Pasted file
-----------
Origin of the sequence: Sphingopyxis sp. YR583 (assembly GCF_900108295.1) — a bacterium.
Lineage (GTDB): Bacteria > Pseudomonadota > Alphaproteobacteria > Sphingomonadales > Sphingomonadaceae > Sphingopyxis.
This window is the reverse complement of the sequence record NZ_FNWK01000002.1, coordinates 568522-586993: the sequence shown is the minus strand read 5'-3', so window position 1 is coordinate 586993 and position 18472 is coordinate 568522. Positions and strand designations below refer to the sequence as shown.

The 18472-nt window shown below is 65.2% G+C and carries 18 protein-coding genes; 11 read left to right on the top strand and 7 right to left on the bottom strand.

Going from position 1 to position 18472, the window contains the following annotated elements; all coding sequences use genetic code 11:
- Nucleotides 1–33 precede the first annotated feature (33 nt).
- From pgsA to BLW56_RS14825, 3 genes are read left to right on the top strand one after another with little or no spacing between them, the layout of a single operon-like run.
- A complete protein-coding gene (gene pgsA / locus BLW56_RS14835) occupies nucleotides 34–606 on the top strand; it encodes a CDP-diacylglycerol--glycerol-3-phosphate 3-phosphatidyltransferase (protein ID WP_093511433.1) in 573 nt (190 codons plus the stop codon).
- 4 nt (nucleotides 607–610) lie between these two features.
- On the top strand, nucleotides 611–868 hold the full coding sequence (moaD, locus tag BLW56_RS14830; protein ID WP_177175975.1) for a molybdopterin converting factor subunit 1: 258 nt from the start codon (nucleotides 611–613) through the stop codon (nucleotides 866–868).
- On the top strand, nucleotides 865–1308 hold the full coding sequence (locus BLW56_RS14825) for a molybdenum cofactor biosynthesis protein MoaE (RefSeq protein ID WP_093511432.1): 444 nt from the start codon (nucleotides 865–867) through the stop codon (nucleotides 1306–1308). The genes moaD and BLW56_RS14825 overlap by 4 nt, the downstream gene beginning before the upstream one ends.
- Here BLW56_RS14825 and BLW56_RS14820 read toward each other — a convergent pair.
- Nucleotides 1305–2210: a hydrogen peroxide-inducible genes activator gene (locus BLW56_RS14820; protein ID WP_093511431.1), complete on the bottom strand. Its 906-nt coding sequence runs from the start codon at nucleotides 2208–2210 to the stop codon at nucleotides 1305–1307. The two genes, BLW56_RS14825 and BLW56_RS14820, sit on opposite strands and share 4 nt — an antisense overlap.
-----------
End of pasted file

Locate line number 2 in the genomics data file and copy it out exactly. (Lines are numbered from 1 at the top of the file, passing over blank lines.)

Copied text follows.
Lineage (GTDB): Bacteria > Pseudomonadota > Alphaproteobacteria > Sphingomonadales > Sphingomonadaceae > Sphingopyxis.